Brain Omics Platform
Bipolar disorder is a highly complex and heterogeneous disorder, and little is known about its underlying biology. Leveraging human brain tissue from people with bipolar disorder available in existing biobands, and potentially expanding existing collections over time, will greatly deepen the biological understanding of bipolar disorder and complement genetic findings.
BD² is funding pioneering research on existing samples, whose potential for scientific discovery has remained untapped due to insufficient funding. This program will provide unprecedented insight into the underlying mechanisms of bipolar disorder, developing a molecular brain atlas resource that researchers will use to accelerate scientific understanding.
Dissection of Bipolar Disorder Pathophysiology Through Integration of Human Brain Multi-Omics
The CommonMind Consortium will analyze the cells of pertinent regions in human brain tissue from people who lived with bipolar disorder. They will gather four types of data on 200 brains, including data on the DNA, epigenome, RNA, and protein. The team will create a brain atlas for bipolar disorder, a resource that researchers can use to accelerate the understanding of how certain molecules contribute to bipolar.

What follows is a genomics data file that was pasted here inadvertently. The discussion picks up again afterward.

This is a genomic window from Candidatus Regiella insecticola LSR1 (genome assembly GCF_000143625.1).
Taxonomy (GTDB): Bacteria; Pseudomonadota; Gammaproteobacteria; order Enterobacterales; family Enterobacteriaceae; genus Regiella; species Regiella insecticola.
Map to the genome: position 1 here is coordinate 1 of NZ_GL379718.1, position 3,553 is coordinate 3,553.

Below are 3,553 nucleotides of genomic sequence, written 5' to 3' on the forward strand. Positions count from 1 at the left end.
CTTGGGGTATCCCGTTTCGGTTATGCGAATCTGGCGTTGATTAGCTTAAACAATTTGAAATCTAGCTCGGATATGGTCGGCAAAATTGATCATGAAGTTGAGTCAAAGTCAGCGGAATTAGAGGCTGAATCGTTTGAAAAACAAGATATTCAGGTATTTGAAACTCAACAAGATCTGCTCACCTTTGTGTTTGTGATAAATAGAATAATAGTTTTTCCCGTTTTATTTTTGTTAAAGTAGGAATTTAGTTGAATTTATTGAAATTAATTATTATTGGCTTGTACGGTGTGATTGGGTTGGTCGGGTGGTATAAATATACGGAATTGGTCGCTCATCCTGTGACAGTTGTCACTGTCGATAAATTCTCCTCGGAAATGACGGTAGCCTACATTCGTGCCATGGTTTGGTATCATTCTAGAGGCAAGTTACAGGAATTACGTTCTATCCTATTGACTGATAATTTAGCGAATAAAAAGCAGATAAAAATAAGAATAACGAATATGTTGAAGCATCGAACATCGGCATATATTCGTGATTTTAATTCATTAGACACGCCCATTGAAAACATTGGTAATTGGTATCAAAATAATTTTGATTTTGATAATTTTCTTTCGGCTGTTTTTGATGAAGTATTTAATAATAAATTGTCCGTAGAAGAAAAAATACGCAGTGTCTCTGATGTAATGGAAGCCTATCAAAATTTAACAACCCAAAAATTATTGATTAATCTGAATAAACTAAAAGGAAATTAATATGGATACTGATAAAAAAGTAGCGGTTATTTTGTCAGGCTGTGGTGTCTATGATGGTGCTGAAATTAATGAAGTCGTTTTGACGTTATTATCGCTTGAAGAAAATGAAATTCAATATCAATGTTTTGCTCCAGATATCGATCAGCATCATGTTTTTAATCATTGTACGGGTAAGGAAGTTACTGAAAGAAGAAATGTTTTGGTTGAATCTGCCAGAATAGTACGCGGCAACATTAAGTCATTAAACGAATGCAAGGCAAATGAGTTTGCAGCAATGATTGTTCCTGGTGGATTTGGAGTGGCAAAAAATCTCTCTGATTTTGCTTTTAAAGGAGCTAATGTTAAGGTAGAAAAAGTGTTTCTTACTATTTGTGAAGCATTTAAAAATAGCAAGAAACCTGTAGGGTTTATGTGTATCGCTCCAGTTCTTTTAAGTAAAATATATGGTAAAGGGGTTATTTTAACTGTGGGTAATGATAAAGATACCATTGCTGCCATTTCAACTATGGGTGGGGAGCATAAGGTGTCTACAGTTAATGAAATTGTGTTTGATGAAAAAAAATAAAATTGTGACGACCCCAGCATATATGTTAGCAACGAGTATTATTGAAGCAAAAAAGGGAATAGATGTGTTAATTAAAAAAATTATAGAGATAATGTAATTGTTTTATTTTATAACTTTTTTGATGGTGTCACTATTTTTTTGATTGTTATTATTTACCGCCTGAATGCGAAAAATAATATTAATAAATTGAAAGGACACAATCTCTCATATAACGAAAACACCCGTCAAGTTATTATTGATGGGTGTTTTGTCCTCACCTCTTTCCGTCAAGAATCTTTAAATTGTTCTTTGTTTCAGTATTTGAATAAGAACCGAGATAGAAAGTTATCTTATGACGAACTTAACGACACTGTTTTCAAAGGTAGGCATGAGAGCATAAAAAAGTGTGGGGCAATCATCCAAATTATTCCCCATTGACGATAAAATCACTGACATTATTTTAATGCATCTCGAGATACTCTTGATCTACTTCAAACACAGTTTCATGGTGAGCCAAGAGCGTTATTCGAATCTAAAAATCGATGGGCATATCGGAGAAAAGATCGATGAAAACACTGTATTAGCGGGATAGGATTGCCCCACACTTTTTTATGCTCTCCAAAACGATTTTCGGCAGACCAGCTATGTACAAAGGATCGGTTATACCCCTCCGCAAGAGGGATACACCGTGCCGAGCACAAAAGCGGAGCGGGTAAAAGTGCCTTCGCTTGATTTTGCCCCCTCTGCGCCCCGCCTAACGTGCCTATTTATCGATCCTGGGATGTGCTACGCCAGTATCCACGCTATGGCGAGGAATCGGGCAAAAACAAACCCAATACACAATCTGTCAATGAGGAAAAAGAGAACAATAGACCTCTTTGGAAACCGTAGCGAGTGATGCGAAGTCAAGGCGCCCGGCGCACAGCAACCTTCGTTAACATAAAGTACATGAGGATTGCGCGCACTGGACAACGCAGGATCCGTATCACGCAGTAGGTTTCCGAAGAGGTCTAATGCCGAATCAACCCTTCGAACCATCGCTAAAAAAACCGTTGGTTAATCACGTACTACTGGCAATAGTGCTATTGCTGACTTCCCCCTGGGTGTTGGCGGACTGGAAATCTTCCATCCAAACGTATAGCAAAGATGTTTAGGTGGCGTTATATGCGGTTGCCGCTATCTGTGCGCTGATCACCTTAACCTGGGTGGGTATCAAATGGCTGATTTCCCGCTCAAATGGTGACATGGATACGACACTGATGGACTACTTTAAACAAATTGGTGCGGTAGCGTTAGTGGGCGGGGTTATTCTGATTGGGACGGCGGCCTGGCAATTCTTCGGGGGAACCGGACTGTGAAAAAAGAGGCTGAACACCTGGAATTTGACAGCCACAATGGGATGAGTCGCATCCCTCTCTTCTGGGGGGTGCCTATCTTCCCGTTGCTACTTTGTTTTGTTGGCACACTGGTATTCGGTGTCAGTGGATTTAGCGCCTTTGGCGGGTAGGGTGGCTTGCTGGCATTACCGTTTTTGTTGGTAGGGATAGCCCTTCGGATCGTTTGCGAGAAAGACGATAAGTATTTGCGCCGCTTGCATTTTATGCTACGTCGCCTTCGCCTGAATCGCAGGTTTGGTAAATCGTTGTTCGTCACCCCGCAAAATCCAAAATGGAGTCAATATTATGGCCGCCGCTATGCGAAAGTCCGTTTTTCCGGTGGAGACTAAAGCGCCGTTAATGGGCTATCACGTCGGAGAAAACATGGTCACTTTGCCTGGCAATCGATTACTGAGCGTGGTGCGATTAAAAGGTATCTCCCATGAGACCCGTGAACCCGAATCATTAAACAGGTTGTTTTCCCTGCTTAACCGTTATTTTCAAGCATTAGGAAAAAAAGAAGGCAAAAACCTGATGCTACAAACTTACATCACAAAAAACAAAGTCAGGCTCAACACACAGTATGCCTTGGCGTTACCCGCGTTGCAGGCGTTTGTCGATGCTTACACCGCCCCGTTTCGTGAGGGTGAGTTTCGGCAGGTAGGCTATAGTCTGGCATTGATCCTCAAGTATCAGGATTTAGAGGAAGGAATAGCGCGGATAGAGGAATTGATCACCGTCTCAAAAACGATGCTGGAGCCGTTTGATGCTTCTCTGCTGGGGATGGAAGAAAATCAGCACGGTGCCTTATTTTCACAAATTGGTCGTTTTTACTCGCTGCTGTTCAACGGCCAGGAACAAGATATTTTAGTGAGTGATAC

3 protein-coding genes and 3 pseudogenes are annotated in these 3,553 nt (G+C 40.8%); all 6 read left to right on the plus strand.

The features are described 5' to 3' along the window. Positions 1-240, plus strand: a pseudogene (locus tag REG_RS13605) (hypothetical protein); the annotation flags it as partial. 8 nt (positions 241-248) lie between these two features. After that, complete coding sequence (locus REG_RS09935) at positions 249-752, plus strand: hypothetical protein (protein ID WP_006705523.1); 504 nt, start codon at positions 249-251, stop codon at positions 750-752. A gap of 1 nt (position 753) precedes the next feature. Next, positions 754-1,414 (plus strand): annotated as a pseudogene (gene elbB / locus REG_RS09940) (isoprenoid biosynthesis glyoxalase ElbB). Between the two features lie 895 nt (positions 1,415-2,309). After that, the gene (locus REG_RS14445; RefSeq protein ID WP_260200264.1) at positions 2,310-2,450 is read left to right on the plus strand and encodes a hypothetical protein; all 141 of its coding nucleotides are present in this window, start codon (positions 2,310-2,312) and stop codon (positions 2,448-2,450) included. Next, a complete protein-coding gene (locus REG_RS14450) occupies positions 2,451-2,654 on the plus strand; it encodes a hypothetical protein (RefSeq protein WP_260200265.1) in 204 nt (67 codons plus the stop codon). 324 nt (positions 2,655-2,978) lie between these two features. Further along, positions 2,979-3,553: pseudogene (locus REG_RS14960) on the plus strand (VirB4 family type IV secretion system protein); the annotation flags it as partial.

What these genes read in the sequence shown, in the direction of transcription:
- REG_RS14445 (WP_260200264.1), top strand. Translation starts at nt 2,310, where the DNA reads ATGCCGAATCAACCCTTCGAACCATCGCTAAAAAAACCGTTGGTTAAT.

People with bipolar have different molecular profiles in certain brain areas.
The team will select and study molecular changes in the brain samples of 200 donors, 100 with bipolar and 100 without . The study will focus on two brain regions important to mood regulation and bipolar disorder: the subgenual anterior cingulate cortex and basolateral amygdala. Experiments including whole genome sequencing, single-nucleus multiomics (gene expression and chromatin accessibility), proteomics, and spatial multiomics (gene expression and proteomics) will be performed to profile the molecules in these brain areas.
Impact on Diagnosis & Treatment
This platform hopes to highlight the differences in the molecular make-up of the brains of people who lived with bipolar disorder. It will aid in understanding cellular changes in bipolar disorder on a molecular scale, an approach used in other brain disorders but is unprecedented in bipolar disorder studies. This approach will accelerate the development of novel interventions and promote precision medicine through the use of molecular profiles to better identify and stratify differences within bipolar disorder.
TeamPanos Roussos, MD, MS, PhDIcahn School of Medicine at Mount SinaiDavid A. Lewis, MDUniversity of PittsburghLong Cai, PhDCalifornia Institute of Technology
This project will create an important resource for the scientific community and will allow researchers to see how molecules interact with different areas of the brain. Eventually, BD² hopes to use this tool to integrate with the 4,000 individuals in our longitudinal study.